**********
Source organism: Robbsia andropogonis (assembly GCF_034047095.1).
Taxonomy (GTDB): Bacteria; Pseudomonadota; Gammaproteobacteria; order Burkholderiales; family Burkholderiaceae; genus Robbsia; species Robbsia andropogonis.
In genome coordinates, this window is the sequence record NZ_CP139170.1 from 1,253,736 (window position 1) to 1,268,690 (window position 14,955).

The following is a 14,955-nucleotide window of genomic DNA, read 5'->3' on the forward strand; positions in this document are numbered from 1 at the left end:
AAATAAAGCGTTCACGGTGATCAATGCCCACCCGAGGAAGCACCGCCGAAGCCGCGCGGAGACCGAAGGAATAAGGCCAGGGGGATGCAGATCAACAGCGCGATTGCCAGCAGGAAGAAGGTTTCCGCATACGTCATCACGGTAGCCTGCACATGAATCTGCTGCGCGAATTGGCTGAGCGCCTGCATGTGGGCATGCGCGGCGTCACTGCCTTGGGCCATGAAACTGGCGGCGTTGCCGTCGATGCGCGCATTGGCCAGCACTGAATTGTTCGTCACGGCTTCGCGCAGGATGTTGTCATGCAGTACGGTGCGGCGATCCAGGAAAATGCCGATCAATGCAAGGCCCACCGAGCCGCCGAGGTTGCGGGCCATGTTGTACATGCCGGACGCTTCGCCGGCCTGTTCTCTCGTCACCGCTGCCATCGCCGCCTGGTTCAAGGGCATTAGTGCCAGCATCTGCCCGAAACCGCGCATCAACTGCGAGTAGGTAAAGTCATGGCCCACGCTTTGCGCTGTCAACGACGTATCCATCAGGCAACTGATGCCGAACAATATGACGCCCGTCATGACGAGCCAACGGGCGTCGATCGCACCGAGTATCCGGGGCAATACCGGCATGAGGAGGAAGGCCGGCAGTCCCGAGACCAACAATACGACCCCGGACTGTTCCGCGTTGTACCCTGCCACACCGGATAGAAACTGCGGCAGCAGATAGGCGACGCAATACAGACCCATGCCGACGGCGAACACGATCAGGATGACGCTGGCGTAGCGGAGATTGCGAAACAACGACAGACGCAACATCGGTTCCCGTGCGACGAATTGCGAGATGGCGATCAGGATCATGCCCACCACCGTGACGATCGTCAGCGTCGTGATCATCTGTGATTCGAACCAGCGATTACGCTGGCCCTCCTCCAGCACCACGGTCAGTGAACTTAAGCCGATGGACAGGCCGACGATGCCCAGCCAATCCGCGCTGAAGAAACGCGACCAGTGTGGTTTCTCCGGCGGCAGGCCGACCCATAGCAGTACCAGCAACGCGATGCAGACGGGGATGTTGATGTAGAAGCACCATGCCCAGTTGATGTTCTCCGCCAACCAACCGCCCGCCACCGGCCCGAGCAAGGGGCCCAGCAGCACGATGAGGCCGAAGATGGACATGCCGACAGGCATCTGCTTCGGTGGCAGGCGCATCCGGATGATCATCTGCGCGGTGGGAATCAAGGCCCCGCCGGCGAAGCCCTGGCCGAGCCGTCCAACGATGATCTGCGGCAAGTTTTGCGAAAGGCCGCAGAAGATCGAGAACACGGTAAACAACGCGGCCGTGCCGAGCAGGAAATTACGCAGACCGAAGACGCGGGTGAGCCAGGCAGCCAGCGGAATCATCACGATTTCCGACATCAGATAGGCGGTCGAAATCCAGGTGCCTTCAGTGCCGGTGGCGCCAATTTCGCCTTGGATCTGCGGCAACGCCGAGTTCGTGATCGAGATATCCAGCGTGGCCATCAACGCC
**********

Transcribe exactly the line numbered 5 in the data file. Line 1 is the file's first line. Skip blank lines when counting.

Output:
AAATAAAGCGTTCACGGTGATCAATGCCCACCCGAGGAAGCACCGCCGAAGCCGCGCGGAGACCGAAGGAATAAGGCCAGGGGGATGCAGATCAACAGCGCGATTGCCAGCAGGAAGAAGGTTTCCGCATACGTCATCACGGTAGCCTGCACATGAATCTGCTGCGCGAATTGGCTGAGCGCCTGCATGTGGGCATGCGCGGCGTCACTGCCTTGGGCCATGAAACTGGCGGCGTTGCCGTCGATGCGCGCATTGGCCAGCACTGAATTGTTCGTCACGGCTTCGCGCAGGATGTTGTCATGCAGTACGGTGCGGCGATCCAGGAAAATGCCGATCAATGCAAGGCCCACCGAGCCGCCGAGGTTGCGGGCCATGTTGTACATGCCGGACGCTTCGCCGGCCTGTTCTCTCGTCACCGCTGCCATCGCCGCCTGGTTCAAGGGCATTAGTGCCAGCATCTGCCCGAAACCGCGCATCAACTGCGAGTAGGTAAAGTCATGGCCCACGCTTTGCGCTGTCAACGACGTATCCATCAGGCAACTGATGCCGAACAATATGACGCCCGTCATGACGAGCCAACGGGCGTCGATCGCACCGAGTATCCGGGGCAATACCGGCATGAGGAGGAAGGCCGGCAGTCCCGAGACCAACAATACGACCCCGGACTGTTCCGCGTTGTACCCTGCCACACCGGATAGAAACTGCGGCAGCAGATAGGCGACGCAATACAGACCCATGCCGACGGCGAACACGATCAGGATGACGCTGGCGTAGCGGAGATTGCGAAACAACGACAGACGCAACATCGGTTCCCGTGCGACGAATTGCGAGATGGCGATCAGGATCATGCCCACCACCGTGACGATCGTCAGCGTCGTGATCATCTGTGATTCGAACCAGCGATTACGCTGGCCCTCCTCCAGCACCACGGTCAGTGAACTTAAGCCGATGGACAGGCCGACGATGCCCAGCCAATCCGCGCTGAAGAAACGCGACCAGTGTGGTTTCTCCGGCGGCAGGCCGACCCATAGCAGTACCAGCAACGCGATGCAGACGGGGATGTTGATGTAGAAGCACCATGCCCAGTTGATGTTCTCCGCCAACCAACCGCCCGCCACCGGCCCGAGCAAGGGGCCCAGCAGCACGATGAGGCCGAAGATGGACATGCCGACAGGCATCTGCTTCGGTGGCAGGCGCATCCGGATGATCATCTGCGCGGTGGGAATCAAGGCCCCGCCGGCGAAGCCCTGGCCGAGCCGTCCAACGATGATCTGCGGCAAGTTTTGCGAAAGGCCGCAGAAGATCGAGAACACGGTAAACAACGCGGCCGTGCCGAGCAGGAAATTACGCAGACCGAAGACGCGGGTGAGCCAGGCAGCCAGCGGAATCATCACGATTTCCGACATCAGATAGGCGGTCGAAATCCAGGTGCCTTCAGTGCCGGTGGCGCCAATTTCGCCTTGGATCTGCGGCAACGCCGAGTTCGTGATCGAGATATCCAGCGTGGCCATCAACGCC